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Saudi Arabia Table of Contents

Saudi Arabia

The Palestinians

The Saudis believed that the failure to resolve the grievances of the Palestinians was the primary reason for political instability and conflict in the Middle East. The Saudi position in 1992 was generally the same as the one set out by Fahd in an eight-point peace plan he proposed in August 1981. The key points called for an Israeli withdrawal from the West Bank and the Gaza Strip, Jordanian and Egyptian territories where the majority of the inhabitants were Palestinian that Israel occupied as a consequence of the June 1967 War; the dismantling of exclusive Jewish settlements created by Israel in these territories since 1967; the eventual establishment of an independent Palestinian state consisting of the West Bank and Gaza Strip, with East Jerusalem--part of the West Bank from 1948 to 1967--as its capital; and just compensation for Palestinians dispossessed of their lands and homes during the establishment of Israel in 1948. Fahd's proposals represented the mainstream consensus that had evolved among most Arabs and Palestinians by the early 1980s. The Saudis were convinced that the Fahd Plan was a workable solution; they felt extremely disappointed that neither Israel nor the United States gave the plan serious consideration.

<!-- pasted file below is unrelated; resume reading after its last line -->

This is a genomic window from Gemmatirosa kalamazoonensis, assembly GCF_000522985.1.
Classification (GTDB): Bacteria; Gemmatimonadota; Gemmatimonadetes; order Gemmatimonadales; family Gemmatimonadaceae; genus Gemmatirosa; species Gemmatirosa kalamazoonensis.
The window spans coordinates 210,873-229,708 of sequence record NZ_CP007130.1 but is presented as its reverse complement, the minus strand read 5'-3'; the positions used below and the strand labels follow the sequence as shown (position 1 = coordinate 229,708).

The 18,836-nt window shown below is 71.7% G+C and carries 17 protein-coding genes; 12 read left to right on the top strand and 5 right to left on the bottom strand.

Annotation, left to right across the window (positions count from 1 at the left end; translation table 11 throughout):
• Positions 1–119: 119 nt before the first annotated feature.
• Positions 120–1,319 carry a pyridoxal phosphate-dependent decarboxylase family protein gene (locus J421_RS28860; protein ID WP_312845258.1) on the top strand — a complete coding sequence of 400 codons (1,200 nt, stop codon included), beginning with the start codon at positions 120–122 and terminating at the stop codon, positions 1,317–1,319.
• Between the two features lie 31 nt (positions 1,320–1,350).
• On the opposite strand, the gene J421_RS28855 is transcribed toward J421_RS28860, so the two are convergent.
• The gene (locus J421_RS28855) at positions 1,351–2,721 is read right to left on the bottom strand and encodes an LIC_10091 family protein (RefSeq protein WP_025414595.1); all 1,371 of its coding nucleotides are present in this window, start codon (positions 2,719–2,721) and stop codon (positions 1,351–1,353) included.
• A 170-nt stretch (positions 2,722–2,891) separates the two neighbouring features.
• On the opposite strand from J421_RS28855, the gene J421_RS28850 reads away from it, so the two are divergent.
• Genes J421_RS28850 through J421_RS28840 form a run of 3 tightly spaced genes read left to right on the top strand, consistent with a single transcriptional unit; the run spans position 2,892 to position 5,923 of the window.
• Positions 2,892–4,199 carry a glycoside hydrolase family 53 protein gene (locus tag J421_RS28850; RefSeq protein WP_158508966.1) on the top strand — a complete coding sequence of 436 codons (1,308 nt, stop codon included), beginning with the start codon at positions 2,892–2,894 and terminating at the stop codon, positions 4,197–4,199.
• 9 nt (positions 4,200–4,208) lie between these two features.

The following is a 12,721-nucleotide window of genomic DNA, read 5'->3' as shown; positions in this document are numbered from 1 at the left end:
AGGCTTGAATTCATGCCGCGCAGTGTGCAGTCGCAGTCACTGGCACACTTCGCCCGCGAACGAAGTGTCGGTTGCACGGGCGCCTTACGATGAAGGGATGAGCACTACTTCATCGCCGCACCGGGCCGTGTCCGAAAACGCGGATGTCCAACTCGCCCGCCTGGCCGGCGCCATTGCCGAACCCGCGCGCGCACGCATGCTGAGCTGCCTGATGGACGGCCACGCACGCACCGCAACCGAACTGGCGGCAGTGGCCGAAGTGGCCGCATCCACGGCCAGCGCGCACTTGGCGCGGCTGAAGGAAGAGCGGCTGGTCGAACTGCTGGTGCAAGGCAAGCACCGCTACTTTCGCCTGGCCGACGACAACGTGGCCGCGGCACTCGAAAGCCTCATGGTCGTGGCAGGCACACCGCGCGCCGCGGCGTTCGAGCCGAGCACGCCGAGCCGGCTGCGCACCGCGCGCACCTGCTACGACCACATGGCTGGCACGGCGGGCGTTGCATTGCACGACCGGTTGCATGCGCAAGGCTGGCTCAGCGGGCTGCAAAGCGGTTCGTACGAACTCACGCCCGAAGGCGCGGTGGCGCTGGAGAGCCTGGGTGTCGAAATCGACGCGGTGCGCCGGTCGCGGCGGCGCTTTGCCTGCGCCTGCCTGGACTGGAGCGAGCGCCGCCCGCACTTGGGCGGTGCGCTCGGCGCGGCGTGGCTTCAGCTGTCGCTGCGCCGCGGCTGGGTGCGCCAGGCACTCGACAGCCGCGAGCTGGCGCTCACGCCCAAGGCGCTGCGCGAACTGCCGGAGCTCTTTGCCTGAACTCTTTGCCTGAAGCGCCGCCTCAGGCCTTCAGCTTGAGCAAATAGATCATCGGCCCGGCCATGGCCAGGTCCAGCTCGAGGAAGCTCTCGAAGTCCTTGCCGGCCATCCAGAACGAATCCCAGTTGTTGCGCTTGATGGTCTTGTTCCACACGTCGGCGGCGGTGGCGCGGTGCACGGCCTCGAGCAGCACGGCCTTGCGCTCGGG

During the 1980s, Saudi Arabia was the principal financial backer of the PLO. For Riyadh, this support was both a moral and a pragmatic imperative. Saudis sincerely believed that the Palestinians had suffered a grave injustice and that all Arabs had an obligation to provide assistance. On a more practical level, the Saudis acknowledged that conditions in the refugee camps helped to breed Palestinian radicalism; they thus perceived monetary aid to Palestinian leaders as a means of maintaining a moderate influence within the Palestinian movement. The PLO's public support for Saddam Husayn during the Persian Gulf War shocked the Saudis. The government retaliated by cutting off its aid to the PLO. As of early 1992, the Saudis remained bitter about the failure of the Palestinians to support them during the war, and relations with the PLO had not been normalized.

Data as of December 1992